What are they? Also known as Unmanned Aerial Vehicles (UAVs), drones are aircraft without a human pilot on board. They can either fly autonomously or be operated by remote control.
What are they used for? Militaries around the world have used drones since the early 1980s for surveillance missions and airstrikes, mainly because they’re considered cheaper, safer, and more accurate than using human aircrews. The US Air Force is estimated to have around 7,500 drones, which is almost a third of its total number of aircraft. But drones have a huge array of other applications besides just acting as a quick and easy way of eliminating members of the Taliban. They’re used to survey crops, film Hollywood blockbusters, deliver medical supplies in disaster zones, and prevent wildlife poaching. Amazon even plans to develop a fleet that will deliver packages to your doorstep, and flying toy drones have also become hugely popular amongst hobbyists.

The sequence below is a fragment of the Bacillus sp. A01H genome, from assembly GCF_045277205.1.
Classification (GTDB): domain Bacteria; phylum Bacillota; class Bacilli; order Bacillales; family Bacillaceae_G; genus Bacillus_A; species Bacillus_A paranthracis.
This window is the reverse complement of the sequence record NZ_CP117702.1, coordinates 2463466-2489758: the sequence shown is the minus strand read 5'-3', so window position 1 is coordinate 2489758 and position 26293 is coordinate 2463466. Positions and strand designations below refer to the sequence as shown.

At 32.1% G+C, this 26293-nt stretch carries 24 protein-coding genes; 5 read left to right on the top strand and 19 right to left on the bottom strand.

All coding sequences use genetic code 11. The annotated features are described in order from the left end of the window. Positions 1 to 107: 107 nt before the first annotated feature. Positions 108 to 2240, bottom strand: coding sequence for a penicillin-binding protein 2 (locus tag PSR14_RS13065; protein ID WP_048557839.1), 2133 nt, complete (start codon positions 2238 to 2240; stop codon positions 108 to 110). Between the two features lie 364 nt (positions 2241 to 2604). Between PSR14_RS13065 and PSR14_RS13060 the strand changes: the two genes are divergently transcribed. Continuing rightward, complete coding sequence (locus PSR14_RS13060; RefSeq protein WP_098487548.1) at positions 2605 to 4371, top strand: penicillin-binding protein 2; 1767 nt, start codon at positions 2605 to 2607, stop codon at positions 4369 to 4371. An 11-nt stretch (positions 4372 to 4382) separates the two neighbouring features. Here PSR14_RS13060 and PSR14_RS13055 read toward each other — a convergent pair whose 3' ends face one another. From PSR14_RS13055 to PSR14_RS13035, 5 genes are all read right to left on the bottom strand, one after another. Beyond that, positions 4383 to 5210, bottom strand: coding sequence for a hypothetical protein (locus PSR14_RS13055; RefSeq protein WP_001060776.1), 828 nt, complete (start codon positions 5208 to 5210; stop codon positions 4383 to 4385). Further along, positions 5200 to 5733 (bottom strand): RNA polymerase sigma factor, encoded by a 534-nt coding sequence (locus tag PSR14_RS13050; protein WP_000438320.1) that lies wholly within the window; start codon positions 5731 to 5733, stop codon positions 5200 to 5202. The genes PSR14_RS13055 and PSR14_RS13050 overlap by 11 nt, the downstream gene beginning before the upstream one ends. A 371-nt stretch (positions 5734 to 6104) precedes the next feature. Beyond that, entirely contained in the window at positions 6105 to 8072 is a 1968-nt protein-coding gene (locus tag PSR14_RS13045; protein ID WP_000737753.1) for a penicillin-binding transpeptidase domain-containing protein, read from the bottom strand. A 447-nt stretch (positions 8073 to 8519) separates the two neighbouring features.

Any drawbacks? There are big legal and ethical questions surrounding the use of drones in warfare, such as who’s responsible for an autonomous aircraft that wrongly targets a school bus instead of a tank? Toy drones are also becoming a worry for air safety officials. In January, flights in and out of Dubai airport were halted for several hours because a drone strayed dangerously close to vital flight paths. And then there are the potential privacy concerns of having a drone with an onboard camera buzzing around your bedroom window.